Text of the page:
​​Creating conversation around mental health in the workplace​

Just 13% of employees would be comfortable talking about mental illness at work.



In many parts of the world, mental illness has long been considered a taboo topic. Especially in the UK, where a stoic demeanour and stiff upper lip is considered an attribute of the British people.


At Sensat, we are working to dispel these stereotypes by encouraging more conversation around mental wellbeing, Recently, James Fricker, Managing Director at Sensat, and office manager Jimmy Donny Cosgrove, recently sat down to discuss mental health in the workplace in a podcast. Jimmy was kind enough to open up about some of his own personal experiences in the hope that others may take comfort in knowing that they are not alone in facing mental health struggles.


  • Just 13% of employees would be comfortable talking about mental illness at work

  • 1 in 5 people have taken a day off due to stress. Yet, 90% of these people cited a different reason for their absence

  • 15% of employees who disclosed mental health issues to their line manager reported being disciplined, dismissed or demoted


These are deeply troubling statistics which really emphasise the stigma that surrounds mental health, especially in the workplace. When noticing that a colleague is feeling physically unwell, most people would feel comfortable asking them how they’re doing, and be happy to offer support. But sometimes asking someone how they’re doing on an emotional level can be nerve-wracking. We may worry that we’ll make the situation worse or that we’re overstepping professional boundaries.

There is no perfect way to promote conversation about mental health. But encouraging a culture that is non-judgemental, kind and empathetic is key.


Here are 3 things we can do to help create conversation around mental health:


1. Consider mental health training


Understandably, the focus of mental health within the workplace may be a new concept for many employees, including managers. Without training, you may feel your efforts are inadequate or even unhelpful. A survey found that eight out of ten employees think it would be helpful if all businesses provided mental health awareness training to line managers.


At Sensat, part of our ongoing campaign to end the workplace stigma means appointing qualified mental health first aiders. The role of a mental health first aider in the workplace is to be a point of contact for an employee who is experiencing a mental health issue or emotional distress. This interaction could range from having an initial conversation through to supporting the person to get appropriate help. We appointed Sensat’s Managing Director, as our first qualified mental health first aider earlier this year, with a view to encouraging more people to do the course as Sensat continues to grow.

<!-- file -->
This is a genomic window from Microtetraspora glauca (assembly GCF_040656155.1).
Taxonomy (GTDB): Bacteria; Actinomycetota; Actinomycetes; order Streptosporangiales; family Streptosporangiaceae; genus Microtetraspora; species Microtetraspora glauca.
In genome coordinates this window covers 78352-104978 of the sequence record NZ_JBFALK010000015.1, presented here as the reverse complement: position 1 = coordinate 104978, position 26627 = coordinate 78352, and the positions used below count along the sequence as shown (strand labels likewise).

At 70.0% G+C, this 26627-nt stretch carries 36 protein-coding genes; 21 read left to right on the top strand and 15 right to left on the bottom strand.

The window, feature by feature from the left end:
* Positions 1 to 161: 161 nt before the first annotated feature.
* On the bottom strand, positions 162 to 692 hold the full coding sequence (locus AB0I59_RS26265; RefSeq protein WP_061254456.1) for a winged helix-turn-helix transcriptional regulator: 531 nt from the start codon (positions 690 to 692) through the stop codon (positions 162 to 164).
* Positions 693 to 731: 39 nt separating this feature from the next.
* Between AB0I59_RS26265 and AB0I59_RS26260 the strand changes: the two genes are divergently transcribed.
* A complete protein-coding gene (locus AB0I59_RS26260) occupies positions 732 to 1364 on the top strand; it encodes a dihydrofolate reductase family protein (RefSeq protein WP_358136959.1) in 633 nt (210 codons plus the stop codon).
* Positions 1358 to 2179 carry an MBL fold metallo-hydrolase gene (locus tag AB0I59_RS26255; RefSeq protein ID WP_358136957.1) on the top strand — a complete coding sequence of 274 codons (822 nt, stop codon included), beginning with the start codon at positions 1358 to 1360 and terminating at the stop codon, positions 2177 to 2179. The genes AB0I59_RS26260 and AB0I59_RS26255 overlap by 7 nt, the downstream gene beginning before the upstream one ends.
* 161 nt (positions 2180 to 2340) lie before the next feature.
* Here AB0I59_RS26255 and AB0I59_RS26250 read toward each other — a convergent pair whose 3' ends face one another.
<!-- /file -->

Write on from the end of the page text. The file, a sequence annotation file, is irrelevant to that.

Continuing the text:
2. Increase awareness


There are some important dates throughout the year which can help to get the conversation started, including the Mental Health Foundation’s Mental Health Awareness Week in May and World Mental Health Day in October. There are also many internal milestones that can help to put mental health on the agenda.


This year during World Mental Health day every employee at Sensat received a voucher to grab a coffee with someone in the business selected at random. We saw this as an opportunity to better get to know one another, with the hopes of encouraging an openness around mental health.


3. Monitor engagement


If you carry out engagement surveys, and pay attention to them, it’s possible to get an indication of the overall mental wellbeing of employees. Most large companies survey employees’ attitudes to see how they feel about the work they are doing, work/life balance, and more - but smaller companies can do this too. Not many people are aware of just how important engagement is as a preventive factor of poor health issues.


When people are engaged, it means that they are enthusiastic, positive, and proud to be a member of the organisation. All of these factors forecast positive well-being. In contrast, when people are disengaged they are at a higher risk of stress and burnout. Both of which worsen the overall health of employees.


Companies who invest in the mental health of their people and foster an open dialogue about mental health issues will also be creating a positive workplace and a place where people want to work. Taking proactive measures can significantly improve staff wellbeing and encourage employees to seek the support they need. Meanwhile, employees can also take their own steps to look after their wellbeing, from doing more exercise to confiding in a friend or colleague.

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